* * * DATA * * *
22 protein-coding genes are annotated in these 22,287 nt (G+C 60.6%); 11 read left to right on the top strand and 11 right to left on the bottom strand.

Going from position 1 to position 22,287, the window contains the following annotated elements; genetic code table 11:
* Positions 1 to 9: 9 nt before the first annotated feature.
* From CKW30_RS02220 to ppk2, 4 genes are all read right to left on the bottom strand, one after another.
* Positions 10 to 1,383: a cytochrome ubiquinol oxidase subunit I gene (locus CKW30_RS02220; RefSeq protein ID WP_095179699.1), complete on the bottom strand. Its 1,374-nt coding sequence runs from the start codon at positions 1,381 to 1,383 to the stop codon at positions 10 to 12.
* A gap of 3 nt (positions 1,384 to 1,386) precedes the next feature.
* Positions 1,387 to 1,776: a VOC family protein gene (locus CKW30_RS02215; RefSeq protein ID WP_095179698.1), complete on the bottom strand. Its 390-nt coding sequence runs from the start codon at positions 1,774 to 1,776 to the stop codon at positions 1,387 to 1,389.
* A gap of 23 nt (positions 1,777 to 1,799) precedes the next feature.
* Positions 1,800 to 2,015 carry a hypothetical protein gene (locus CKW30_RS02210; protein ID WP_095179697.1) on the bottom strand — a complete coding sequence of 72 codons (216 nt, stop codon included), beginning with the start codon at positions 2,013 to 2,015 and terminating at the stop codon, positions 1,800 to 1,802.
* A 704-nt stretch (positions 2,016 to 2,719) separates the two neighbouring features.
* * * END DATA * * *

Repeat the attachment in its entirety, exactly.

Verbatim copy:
22 protein-coding genes are annotated in these 22,287 nt (G+C 60.6%); 11 read left to right on the top strand and 11 right to left on the bottom strand.

Going from position 1 to position 22,287, the window contains the following annotated elements; genetic code table 11:
* Positions 1 to 9: 9 nt before the first annotated feature.
* From CKW30_RS02220 to ppk2, 4 genes are all read right to left on the bottom strand, one after another.
* Positions 10 to 1,383: a cytochrome ubiquinol oxidase subunit I gene (locus CKW30_RS02220; RefSeq protein ID WP_095179699.1), complete on the bottom strand. Its 1,374-nt coding sequence runs from the start codon at positions 1,381 to 1,383 to the stop codon at positions 10 to 12.
* A gap of 3 nt (positions 1,384 to 1,386) precedes the next feature.
* Positions 1,387 to 1,776: a VOC family protein gene (locus CKW30_RS02215; RefSeq protein ID WP_095179698.1), complete on the bottom strand. Its 390-nt coding sequence runs from the start codon at positions 1,774 to 1,776 to the stop codon at positions 1,387 to 1,389.
* A gap of 23 nt (positions 1,777 to 1,799) precedes the next feature.
* Positions 1,800 to 2,015 carry a hypothetical protein gene (locus CKW30_RS02210; protein ID WP_095179697.1) on the bottom strand — a complete coding sequence of 72 codons (216 nt, stop codon included), beginning with the start codon at positions 2,013 to 2,015 and terminating at the stop codon, positions 1,800 to 1,802.
* A 704-nt stretch (positions 2,016 to 2,719) separates the two neighbouring features.